# Please provide a function approximating the following hypergeometric series?

Stipulation: Would prefer polynomial asymptotic with shrinking error term and no (Riemann) Zeta functions.

Series: $${_1F}_2(1;m+\frac{1}{2};m+1;\frac{1}{4}) =\ ?$$

Put differently, it looks like: $$\sum_{k=1}^{\infty}\frac{m!}{(m+k)!(m+\frac{1}{2})_k 4^{k}}$$

Where the subscript $$k$$ denotes the rising factorial.

Reason: I'm trying to find the summation formula for $$\sum_{k=1}^{\infty}\frac{x^{2k}(\zeta(2k)-1)}{(2k)!}$$,and the above hypergeometric series arose from trying to do so. Help would be much appreciated.

For hypergeometric functions of this kind, reduction formulae are generally very difficult as well as series expansions are.

However, just computing, it seems that $$f(m)=m\, {_1F}_2(1;m+\frac{1}{2};m+1;\frac{1}{4})$$ is almost a straight line with a slope equal to $$1$$.

Computing with illimited precision we get

$$\, {_1F}_2(1;m+\frac{1}{2};m+1;\frac{1}{4}) =1+\frac 1{4m^2}+O\left(\frac 1{m^3}\right)$$

Now, if you look here, using your parameters, considering that $$\frac 14$$ is "small", we should have $$\, {_1F}_2(1;m+\frac{1}{2};m+1;\frac{1}{4}) =1+\frac{1}{4 m^2+6 m+2}+\frac{1}{4 \left(4 m^4+20 m^3+35 m^2+25 m+6\right)}+\cdots$$ which, expanded as a series, would give $$1+\frac{1}{4 m^2}-\frac{3}{8 m^3}+O\left(\frac{1}{m^4}\right)$$

For $$m=10^6$$, the above truncated series would give $$\frac{16000080000144000114000037}{16000080000140000100000024}\approx 1.0000000000002499996250004999992187515000$$ while the exact value would be $$1.0000000000002499996250004999992187515156$$

If you want more terms, reworking the expansion of $$\, {_1F}_2(1;m+\frac{1}{2};m+1;x)$$ around $$x=0$$, we should get $$f(m)=1+\frac{1}{4 m^2}-\frac{3}{8 m^3}+\frac{1}{2 m^4}-\frac{25}{32 m^5}+\frac{97}{64 m^6}-\frac{217}{64 m^7}+\frac{2095}{256 m^8}+O\left(\frac{1}{m^9}\right)$$

• then $f(m)=m\, {_1F}_2(1;m+\frac{1}{2};m+1;\frac{1}{4})$ is what was meant, with the $m$ as a coefficient on the RHS? May 13, 2019 at 21:47
• @user3108815. To tell the truth, in order to get an idea, I started computing a few values of $_1F_2(.)$ and made a plot to have a rough idea. May 14, 2019 at 1:55
• No what I mean is, do I still have to divide $f(m)$ by $m$, as you have written in line one, in order to get ${_1F}_2(1;m+\frac{1}{2};m+1;\frac{1}{4})$, or is $f(m)$ approximating ${_1F}_2(1;m+\frac{1}{2};m+1;\frac{1}{4}$ as the 2nd, 3rd, and 4th equations imply? May 14, 2019 at 12:34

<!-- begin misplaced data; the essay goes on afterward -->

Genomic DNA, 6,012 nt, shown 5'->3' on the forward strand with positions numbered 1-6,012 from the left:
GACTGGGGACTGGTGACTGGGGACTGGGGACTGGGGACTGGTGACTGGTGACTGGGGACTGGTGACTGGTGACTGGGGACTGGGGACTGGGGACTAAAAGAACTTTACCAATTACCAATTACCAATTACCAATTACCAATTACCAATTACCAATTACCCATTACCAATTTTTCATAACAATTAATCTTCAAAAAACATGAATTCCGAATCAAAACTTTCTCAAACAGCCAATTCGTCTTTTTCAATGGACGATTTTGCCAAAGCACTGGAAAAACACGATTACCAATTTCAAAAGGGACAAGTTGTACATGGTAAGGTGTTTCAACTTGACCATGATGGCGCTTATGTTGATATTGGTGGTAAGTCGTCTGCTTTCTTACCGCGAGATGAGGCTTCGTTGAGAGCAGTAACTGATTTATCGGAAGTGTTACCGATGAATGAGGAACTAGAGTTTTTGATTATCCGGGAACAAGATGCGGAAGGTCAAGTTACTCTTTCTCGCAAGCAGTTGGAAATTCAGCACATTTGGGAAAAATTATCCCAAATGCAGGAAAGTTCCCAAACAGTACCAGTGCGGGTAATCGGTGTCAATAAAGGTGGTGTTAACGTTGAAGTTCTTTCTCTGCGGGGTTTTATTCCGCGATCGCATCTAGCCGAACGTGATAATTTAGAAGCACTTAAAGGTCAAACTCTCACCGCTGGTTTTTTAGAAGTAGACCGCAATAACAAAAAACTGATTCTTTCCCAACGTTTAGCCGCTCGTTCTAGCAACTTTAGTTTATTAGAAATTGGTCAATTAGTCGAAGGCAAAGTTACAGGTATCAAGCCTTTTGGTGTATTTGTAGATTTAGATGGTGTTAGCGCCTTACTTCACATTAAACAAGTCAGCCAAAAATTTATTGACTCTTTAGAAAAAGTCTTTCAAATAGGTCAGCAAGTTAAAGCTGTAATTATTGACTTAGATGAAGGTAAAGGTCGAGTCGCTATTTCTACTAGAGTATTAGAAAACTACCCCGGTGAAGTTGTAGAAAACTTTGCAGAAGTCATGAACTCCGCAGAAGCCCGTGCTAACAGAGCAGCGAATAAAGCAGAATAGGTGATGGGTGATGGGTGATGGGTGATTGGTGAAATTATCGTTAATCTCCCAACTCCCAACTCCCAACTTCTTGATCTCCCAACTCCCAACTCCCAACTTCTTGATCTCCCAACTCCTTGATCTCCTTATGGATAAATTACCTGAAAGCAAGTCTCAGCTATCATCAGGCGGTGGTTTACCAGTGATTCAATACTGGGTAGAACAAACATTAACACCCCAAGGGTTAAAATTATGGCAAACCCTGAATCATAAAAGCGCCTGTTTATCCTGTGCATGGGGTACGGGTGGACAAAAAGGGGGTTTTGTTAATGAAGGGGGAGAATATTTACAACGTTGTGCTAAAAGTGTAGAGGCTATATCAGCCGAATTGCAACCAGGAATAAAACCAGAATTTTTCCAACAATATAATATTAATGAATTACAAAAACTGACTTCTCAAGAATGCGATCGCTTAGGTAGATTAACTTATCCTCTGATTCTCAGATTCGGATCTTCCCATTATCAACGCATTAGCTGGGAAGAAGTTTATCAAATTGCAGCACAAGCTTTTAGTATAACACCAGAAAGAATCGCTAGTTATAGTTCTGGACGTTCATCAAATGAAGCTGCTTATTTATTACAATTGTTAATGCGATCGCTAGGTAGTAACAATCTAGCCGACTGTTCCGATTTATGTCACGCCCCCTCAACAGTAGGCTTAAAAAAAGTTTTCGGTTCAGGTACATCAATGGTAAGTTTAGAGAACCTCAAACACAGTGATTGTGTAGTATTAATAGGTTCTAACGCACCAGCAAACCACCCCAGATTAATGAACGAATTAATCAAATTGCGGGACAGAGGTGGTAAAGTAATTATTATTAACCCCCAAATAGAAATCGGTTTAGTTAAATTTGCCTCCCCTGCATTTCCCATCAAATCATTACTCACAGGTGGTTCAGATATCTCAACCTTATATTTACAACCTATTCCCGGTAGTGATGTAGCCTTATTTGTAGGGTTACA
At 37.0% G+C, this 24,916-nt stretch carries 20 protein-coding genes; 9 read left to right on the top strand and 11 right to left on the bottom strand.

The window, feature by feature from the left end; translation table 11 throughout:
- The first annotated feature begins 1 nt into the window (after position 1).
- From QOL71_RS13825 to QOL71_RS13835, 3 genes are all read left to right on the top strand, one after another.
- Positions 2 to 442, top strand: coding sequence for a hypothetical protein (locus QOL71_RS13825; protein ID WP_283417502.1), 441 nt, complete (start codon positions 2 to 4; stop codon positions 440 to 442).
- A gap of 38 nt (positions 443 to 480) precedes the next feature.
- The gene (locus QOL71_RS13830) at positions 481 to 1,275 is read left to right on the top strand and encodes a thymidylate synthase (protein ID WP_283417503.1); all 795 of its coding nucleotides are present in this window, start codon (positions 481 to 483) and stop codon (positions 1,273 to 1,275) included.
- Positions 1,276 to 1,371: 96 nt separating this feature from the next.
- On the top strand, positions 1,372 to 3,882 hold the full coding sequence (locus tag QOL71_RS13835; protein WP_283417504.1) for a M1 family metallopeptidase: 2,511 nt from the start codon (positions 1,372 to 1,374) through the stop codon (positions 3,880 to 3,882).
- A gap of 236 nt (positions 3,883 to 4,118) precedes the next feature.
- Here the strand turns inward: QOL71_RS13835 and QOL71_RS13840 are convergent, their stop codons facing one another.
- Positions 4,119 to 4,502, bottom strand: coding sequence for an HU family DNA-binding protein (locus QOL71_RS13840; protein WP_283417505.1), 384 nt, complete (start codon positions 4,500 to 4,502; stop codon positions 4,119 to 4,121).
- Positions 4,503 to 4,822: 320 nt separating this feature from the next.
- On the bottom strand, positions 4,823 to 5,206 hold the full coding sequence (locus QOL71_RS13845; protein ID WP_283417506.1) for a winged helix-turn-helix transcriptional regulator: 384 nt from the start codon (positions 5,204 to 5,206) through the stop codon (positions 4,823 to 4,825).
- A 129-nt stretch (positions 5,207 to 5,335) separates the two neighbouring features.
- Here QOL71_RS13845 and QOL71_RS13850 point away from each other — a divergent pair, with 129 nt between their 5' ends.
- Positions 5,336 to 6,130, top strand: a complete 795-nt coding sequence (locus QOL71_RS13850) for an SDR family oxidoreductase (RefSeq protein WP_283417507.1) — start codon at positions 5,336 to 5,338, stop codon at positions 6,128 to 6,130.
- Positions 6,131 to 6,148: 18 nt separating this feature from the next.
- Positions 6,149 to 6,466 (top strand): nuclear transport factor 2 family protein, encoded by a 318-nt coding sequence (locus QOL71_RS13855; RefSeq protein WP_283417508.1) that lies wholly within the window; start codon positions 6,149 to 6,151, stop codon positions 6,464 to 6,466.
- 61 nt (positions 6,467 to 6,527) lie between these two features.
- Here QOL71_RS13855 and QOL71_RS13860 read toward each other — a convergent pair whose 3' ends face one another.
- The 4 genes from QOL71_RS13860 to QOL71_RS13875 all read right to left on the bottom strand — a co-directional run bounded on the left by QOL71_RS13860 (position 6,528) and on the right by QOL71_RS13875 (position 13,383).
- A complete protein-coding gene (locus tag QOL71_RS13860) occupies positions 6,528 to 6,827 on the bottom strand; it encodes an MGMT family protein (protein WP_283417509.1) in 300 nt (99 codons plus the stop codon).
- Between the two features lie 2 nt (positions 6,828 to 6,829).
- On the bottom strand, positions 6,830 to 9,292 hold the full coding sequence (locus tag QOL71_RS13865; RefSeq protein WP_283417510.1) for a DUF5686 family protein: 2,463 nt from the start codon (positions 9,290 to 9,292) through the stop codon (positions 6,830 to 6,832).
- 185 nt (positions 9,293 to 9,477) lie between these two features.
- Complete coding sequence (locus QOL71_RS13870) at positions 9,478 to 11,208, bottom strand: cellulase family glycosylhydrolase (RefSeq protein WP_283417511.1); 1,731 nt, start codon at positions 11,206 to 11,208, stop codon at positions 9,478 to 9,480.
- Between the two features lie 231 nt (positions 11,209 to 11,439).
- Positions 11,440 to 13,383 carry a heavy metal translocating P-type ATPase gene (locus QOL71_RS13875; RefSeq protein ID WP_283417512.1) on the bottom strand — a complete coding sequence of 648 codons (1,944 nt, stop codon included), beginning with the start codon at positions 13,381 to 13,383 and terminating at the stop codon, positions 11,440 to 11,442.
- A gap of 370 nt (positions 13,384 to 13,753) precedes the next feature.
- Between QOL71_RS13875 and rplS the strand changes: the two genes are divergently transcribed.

This is my conjecture (with the help of Mathematica) giving a finite series polynomial to replace the standard hypergeometric series.

$$\, _1F_2\left(1;m+\frac{1}{2},m+1;\frac{x^2}{4}\right)=\sum _{k=0}^{\infty } \frac{x^{2 k}}{4^k \prod _{j=1}^k \left(j+m-\frac{1}{2}\right) (j+m)}=\frac{(2 m)! \left(-\sum _{j=0}^{m-1} \left(\frac{(2 m-2)! \,x^{2 j}}{(2 j)!}\right)+(2 m-2)! \cosh (x)\right)}{(2 m-2)!\, x^{2 m}}$$

However I have no idea how to relate this formula to your original Zeta sum, other than utilizing the above formula at $$m=1$$ only.

Attempting to rewrite the Zeta sum myself I get

$$S=\sum _{k=1}^{\infty } \frac{ (\zeta (2 k)-1)\,x^{2 k}}{(2 k)!}$$

$$S=\sum _{k=1}^{\infty } \frac{ \zeta (2 k)\,x^{2 k}}{(2 k)!}-\sum _{k=1}^{\infty } \frac{ x^{2 k}}{(2 k)!}$$

$$S=\sum _{k=1}^{\infty } \frac{x^{2 k} } {(2 k)!}\sum _{n=1}^{\infty } \frac{1}{n^{2 k}}-\sum _{k=1}^{\infty } \frac{ x^{2 k}}{(2 k)!}$$

and on changing the order of the convergent double sum we have

$$S=\sum _{n=1}^{\infty }\sum _{k=1}^{\infty } \frac{x^{2 k} } {(2 k)!} \frac{1}{n^{2 k}}-\sum _{k=1}^{\infty } \frac{ x^{2 k}}{(2 k)!}$$

which gives

$$S=\sum _{n=1}^\infty \left(\cosh \left(\frac{x}{n}\right)-1\right) -(\cosh (x)-1)$$

and finally $$S=\sum _{n=2}^\infty \left(\cosh \left(\frac{x}{n}\right)-1\right)$$